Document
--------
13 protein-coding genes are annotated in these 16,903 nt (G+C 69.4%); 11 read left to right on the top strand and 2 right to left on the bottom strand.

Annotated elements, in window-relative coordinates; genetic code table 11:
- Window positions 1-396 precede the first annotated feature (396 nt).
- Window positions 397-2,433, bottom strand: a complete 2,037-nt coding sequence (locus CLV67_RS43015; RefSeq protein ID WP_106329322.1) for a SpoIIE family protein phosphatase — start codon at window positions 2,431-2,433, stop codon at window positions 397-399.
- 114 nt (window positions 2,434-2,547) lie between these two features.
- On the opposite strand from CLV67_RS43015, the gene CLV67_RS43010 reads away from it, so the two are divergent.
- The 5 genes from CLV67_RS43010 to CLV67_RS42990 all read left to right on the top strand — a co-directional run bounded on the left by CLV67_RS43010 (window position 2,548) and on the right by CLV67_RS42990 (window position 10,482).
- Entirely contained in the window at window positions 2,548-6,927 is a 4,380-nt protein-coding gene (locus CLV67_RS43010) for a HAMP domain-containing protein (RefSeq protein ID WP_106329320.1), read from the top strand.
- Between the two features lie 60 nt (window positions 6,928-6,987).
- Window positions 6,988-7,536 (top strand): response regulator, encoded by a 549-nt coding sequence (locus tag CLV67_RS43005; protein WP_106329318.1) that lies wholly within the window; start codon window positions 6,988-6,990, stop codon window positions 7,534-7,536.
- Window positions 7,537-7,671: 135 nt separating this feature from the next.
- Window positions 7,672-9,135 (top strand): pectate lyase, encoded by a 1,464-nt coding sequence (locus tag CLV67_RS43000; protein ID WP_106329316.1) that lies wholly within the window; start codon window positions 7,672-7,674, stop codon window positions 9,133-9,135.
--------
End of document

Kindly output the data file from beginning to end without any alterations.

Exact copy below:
13 protein-coding genes are annotated in these 16,903 nt (G+C 69.4%); 11 read left to right on the top strand and 2 right to left on the bottom strand.

Annotated elements, in window-relative coordinates; genetic code table 11:
- Window positions 1-396 precede the first annotated feature (396 nt).
- Window positions 397-2,433, bottom strand: a complete 2,037-nt coding sequence (locus CLV67_RS43015; RefSeq protein ID WP_106329322.1) for a SpoIIE family protein phosphatase — start codon at window positions 2,431-2,433, stop codon at window positions 397-399.
- 114 nt (window positions 2,434-2,547) lie between these two features.
- On the opposite strand from CLV67_RS43015, the gene CLV67_RS43010 reads away from it, so the two are divergent.
- The 5 genes from CLV67_RS43010 to CLV67_RS42990 all read left to right on the top strand — a co-directional run bounded on the left by CLV67_RS43010 (window position 2,548) and on the right by CLV67_RS42990 (window position 10,482).
- Entirely contained in the window at window positions 2,548-6,927 is a 4,380-nt protein-coding gene (locus CLV67_RS43010) for a HAMP domain-containing protein (RefSeq protein ID WP_106329320.1), read from the top strand.
- Between the two features lie 60 nt (window positions 6,928-6,987).
- Window positions 6,988-7,536 (top strand): response regulator, encoded by a 549-nt coding sequence (locus tag CLV67_RS43005; protein WP_106329318.1) that lies wholly within the window; start codon window positions 6,988-6,990, stop codon window positions 7,534-7,536.
- Window positions 7,537-7,671: 135 nt separating this feature from the next.
- Window positions 7,672-9,135 (top strand): pectate lyase, encoded by a 1,464-nt coding sequence (locus tag CLV67_RS43000; protein ID WP_106329316.1) that lies wholly within the window; start codon window positions 7,672-7,674, stop codon window positions 9,133-9,135.